Chapter 4:

The Rules

An Old Friend's Final Request

Despite Gertrude's vehement protests, Eena scarfed down her stew and rushed after Gotthard. Following him was easy since, there were only two trails of footprint and one of them was hers. She followed Gotthard's trail down the mountain, directly into the nearby forest. Even without Sunlight and in the shadow of the mountain and high rising evergreens, the snow allows for excellent vision.
The hoots of owls gently ring through the trees and the pleasant smell of pines follow her through their trunks. It's not long before she finds him scraping the bark off a sprawling pine. A short grey tree that sprawls out in all directions, dangling its purple needles barely in reach of Eena's outstretched hand. This tree seems more... Complete. From the rest of the world. I wonder if that's why all these spirits are gathered here?

I try calling out to the spirits but no sounds escape my mouth. I wave to garner their attention, but their milky eyes stay locked to the tree. They can see me, but they just don't care. Men and women of every race and class, as well as a lot of animals, exist around the sprawling pine. Stand would be too strong a word to describe them. Although exist seems too strong a word as well. They're more complete than the physical world and although I can't see it, they seem to... Flicker in and out of being as if they're naught but illusions.
Is this what Gotthard meant by 'void?' Or am I a special case? I wonder if I can look over his notes later.

Gotthard groaned as he stood up, his bark secured in a satchel. "I hope you're not expecting lessons. Let me dispel any grand illusions you have before they get out of hand. I'm no teacher. You'll learn naught but philosophy, metaphysics, and spiritualism from me, you hear?"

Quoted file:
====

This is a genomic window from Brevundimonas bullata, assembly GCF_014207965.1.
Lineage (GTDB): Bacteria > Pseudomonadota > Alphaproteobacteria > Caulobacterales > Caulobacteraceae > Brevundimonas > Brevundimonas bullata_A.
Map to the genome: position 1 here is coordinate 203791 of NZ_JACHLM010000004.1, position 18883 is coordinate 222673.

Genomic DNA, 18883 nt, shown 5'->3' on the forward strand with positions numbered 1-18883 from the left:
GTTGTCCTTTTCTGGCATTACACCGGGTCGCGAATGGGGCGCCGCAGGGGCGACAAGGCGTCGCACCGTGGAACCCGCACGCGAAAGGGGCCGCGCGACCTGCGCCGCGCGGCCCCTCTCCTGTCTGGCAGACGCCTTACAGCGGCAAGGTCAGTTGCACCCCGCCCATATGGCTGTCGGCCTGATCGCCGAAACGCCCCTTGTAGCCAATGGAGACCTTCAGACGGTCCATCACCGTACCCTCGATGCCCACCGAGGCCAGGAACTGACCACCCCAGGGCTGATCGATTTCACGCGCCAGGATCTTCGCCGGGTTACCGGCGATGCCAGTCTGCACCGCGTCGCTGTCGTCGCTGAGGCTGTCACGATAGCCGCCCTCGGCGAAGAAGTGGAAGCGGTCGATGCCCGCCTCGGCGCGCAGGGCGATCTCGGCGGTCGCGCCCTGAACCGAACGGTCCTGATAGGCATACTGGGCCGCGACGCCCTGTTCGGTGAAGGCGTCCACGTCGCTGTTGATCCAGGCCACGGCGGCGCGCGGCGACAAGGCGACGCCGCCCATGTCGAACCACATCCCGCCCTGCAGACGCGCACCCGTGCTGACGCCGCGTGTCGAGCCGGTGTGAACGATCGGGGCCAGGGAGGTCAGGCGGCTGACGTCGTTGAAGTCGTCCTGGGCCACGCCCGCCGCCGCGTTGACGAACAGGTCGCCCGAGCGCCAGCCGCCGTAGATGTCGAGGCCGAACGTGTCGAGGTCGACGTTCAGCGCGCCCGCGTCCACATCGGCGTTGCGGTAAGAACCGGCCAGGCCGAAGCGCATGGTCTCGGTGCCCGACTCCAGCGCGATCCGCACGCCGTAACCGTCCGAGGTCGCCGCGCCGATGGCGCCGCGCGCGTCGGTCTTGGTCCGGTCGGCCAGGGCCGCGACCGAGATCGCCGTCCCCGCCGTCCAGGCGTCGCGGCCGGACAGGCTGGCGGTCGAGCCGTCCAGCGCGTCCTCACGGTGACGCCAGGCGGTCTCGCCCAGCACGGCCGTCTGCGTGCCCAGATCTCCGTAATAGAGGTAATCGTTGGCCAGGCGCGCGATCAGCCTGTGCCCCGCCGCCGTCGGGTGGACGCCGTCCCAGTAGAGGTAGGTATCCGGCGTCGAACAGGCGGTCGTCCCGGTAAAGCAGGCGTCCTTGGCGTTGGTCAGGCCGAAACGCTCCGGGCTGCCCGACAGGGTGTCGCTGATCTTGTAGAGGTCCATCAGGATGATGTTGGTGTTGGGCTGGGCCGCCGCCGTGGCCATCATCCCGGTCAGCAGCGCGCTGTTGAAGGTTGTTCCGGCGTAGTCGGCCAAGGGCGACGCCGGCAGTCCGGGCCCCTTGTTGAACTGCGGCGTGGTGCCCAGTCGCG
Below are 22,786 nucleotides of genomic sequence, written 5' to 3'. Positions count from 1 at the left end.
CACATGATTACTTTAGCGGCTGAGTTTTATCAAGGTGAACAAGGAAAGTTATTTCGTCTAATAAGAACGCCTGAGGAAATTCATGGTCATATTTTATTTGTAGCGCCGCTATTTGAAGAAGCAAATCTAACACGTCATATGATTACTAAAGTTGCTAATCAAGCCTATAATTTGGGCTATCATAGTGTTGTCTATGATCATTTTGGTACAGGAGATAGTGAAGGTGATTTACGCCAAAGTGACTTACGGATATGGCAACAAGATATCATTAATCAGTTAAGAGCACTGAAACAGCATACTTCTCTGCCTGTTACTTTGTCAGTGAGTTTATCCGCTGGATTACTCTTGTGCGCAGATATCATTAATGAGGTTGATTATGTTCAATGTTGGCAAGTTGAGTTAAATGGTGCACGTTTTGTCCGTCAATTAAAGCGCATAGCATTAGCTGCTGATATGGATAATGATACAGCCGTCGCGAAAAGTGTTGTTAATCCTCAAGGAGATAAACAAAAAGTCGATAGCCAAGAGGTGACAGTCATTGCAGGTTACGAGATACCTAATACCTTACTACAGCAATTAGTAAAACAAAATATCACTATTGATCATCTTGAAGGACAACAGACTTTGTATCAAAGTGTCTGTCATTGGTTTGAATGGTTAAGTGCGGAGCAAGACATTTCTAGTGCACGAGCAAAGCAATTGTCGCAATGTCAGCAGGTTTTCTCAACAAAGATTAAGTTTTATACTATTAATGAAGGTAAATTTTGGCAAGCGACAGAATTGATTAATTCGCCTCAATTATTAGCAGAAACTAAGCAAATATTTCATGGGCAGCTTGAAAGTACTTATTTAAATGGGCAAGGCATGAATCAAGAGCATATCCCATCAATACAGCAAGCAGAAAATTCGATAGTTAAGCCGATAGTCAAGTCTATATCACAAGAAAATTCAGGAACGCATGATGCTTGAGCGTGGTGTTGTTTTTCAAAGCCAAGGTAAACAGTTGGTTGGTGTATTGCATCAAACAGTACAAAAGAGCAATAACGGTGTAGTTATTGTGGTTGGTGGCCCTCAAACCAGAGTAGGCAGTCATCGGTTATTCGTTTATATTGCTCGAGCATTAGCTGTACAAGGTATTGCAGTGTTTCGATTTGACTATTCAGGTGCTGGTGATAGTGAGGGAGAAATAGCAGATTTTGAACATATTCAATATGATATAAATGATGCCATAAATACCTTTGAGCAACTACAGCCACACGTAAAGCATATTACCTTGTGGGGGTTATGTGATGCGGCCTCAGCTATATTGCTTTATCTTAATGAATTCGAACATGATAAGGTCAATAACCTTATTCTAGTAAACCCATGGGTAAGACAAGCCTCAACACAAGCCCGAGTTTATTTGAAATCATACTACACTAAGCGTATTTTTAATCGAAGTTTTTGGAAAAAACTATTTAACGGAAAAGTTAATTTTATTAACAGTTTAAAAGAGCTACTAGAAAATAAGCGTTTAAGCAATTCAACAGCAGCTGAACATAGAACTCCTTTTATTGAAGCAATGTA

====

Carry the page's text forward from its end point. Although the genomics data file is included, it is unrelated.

She attempted to ask a question only to be cut off. "You are not my student, nor are you a mage. You will not ask questions, you will answer them. Let me rephrase. You will not speak unless permitted. Even if I were to spend every waking moment training you in combat, it would take years to reach a point where you would not simply kill yourself. Understood?"

Eena cast her gaze to the snow before answering.
'There must be a reason mother and father sent me to this insufferable bastard. They've always had a reason. They won't let me down now.'
"Yes, I understand."

He smiled and motioned his hand for her to follow him. "Good girl. Now, come with me. I need your eyes. If you spot any trees like this one, point them out, would you?"

She was about to ask 'why' but thought it wise to remain silent. Good move Eena. As they walked, Gotthard spouted his surprisingly small list of house rules. 'Don't disturb my work'  and 'Do what I say when I say.'
If only it was this small when I knew him.

In the end, she learned nothing about magic. Gotthard went on and on about the magic properties of sprawling pines and their connection to spirits and the gods. And like always, after starting his tangent it never seemed to cease with only loose connections tying his words together.

When they returned to the cottage, just at the end of mid-day, he told Eena to ask the servants for a room and food. As Gotthard disappeared upstairs, Eena drifted towards the kitchen where Gertrude and Adam were preparing second lunch. Gertrude was first to break the silence. "Will you be staying sweetie? If not, we can travel with you to where ever you want to go."

Eena kept her gaze on the ground and mumbled, "It's not like I have anywhere else to go."
She barely looks Gertrude in the eye and asks, "Do you have an extra room for me?"

"Of course sweetie. Adam, love, look after the food would you?"
Of course, he obliged. Gertrude led Eena to a room near the back of the house, now free of decorations save for a single bed and desk. "Our room is right here. If you need or want anything just say the word, yeah?"
Eena simply nodded. Gertrude's face fell further into pity and she embraced my daughter.

Eena shoved her off. "I don't need a mother."

Gertrude, of course, responded with a horrified expression. "Oh, that's not what I was trying to do! I'm so sorry sweetie-"

"Just... Leave me alone. Please?"
She reluctantly and silently obliged, closing the door, but remaining with an ear to the wall. Eena drifted towards the bed and fell in. She curled up and sobbed as softly as she could.
"I just want to go home..."